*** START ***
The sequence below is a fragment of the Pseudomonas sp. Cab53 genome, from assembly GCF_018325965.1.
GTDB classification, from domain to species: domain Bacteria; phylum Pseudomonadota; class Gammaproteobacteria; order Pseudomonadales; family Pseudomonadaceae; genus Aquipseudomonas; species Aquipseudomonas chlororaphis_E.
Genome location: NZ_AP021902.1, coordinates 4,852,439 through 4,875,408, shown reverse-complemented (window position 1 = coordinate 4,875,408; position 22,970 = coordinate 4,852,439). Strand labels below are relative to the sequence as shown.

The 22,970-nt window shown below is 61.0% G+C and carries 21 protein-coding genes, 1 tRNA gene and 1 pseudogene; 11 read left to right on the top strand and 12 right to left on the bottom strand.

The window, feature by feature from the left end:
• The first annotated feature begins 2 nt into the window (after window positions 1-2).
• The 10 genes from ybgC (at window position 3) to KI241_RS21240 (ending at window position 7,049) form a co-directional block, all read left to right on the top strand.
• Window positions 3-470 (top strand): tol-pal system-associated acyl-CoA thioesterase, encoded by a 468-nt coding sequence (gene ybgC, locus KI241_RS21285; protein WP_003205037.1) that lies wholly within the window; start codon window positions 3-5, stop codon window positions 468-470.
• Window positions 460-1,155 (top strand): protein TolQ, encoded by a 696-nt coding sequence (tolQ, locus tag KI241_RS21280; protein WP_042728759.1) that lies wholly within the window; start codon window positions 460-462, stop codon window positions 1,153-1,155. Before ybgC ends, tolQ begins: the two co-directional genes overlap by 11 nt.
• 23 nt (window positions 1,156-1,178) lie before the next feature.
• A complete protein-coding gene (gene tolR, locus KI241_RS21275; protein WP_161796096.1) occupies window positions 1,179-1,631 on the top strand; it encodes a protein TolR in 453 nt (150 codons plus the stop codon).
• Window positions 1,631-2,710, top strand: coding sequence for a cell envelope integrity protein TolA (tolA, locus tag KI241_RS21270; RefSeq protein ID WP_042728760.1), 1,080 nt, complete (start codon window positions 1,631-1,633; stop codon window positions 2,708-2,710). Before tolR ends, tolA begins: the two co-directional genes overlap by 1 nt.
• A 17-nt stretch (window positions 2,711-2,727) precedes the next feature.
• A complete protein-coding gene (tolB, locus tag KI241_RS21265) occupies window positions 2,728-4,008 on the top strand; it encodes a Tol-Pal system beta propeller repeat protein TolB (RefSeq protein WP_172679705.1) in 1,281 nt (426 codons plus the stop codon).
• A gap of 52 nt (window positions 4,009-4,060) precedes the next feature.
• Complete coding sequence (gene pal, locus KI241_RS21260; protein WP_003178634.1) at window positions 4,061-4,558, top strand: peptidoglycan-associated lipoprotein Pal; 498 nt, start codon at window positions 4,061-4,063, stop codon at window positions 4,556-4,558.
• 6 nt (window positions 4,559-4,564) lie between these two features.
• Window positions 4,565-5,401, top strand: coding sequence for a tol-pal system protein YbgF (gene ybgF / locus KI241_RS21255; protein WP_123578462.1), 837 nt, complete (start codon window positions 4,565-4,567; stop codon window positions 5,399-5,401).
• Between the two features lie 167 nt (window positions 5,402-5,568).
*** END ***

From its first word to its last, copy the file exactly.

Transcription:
The sequence below is a fragment of the Pseudomonas sp. Cab53 genome, from assembly GCF_018325965.1.
GTDB classification, from domain to species: domain Bacteria; phylum Pseudomonadota; class Gammaproteobacteria; order Pseudomonadales; family Pseudomonadaceae; genus Aquipseudomonas; species Aquipseudomonas chlororaphis_E.
Genome location: NZ_AP021902.1, coordinates 4,852,439 through 4,875,408, shown reverse-complemented (window position 1 = coordinate 4,875,408; position 22,970 = coordinate 4,852,439). Strand labels below are relative to the sequence as shown.

The 22,970-nt window shown below is 61.0% G+C and carries 21 protein-coding genes, 1 tRNA gene and 1 pseudogene; 11 read left to right on the top strand and 12 right to left on the bottom strand.

The window, feature by feature from the left end:
• The first annotated feature begins 2 nt into the window (after window positions 1-2).
• The 10 genes from ybgC (at window position 3) to KI241_RS21240 (ending at window position 7,049) form a co-directional block, all read left to right on the top strand.
• Window positions 3-470 (top strand): tol-pal system-associated acyl-CoA thioesterase, encoded by a 468-nt coding sequence (gene ybgC, locus KI241_RS21285; protein WP_003205037.1) that lies wholly within the window; start codon window positions 3-5, stop codon window positions 468-470.
• Window positions 460-1,155 (top strand): protein TolQ, encoded by a 696-nt coding sequence (tolQ, locus tag KI241_RS21280; protein WP_042728759.1) that lies wholly within the window; start codon window positions 460-462, stop codon window positions 1,153-1,155. Before ybgC ends, tolQ begins: the two co-directional genes overlap by 11 nt.
• 23 nt (window positions 1,156-1,178) lie before the next feature.
• A complete protein-coding gene (gene tolR, locus KI241_RS21275; protein WP_161796096.1) occupies window positions 1,179-1,631 on the top strand; it encodes a protein TolR in 453 nt (150 codons plus the stop codon).
• Window positions 1,631-2,710, top strand: coding sequence for a cell envelope integrity protein TolA (tolA, locus tag KI241_RS21270; RefSeq protein ID WP_042728760.1), 1,080 nt, complete (start codon window positions 1,631-1,633; stop codon window positions 2,708-2,710). Before tolR ends, tolA begins: the two co-directional genes overlap by 1 nt.
• A 17-nt stretch (window positions 2,711-2,727) precedes the next feature.
• A complete protein-coding gene (tolB, locus tag KI241_RS21265) occupies window positions 2,728-4,008 on the top strand; it encodes a Tol-Pal system beta propeller repeat protein TolB (RefSeq protein WP_172679705.1) in 1,281 nt (426 codons plus the stop codon).
• A gap of 52 nt (window positions 4,009-4,060) precedes the next feature.
• Complete coding sequence (gene pal, locus KI241_RS21260; protein WP_003178634.1) at window positions 4,061-4,558, top strand: peptidoglycan-associated lipoprotein Pal; 498 nt, start codon at window positions 4,061-4,063, stop codon at window positions 4,556-4,558.
• 6 nt (window positions 4,559-4,564) lie between these two features.
• Window positions 4,565-5,401, top strand: coding sequence for a tol-pal system protein YbgF (gene ybgF / locus KI241_RS21255; protein WP_123578462.1), 837 nt, complete (start codon window positions 4,565-4,567; stop codon window positions 5,399-5,401).
• Between the two features lie 167 nt (window positions 5,402-5,568).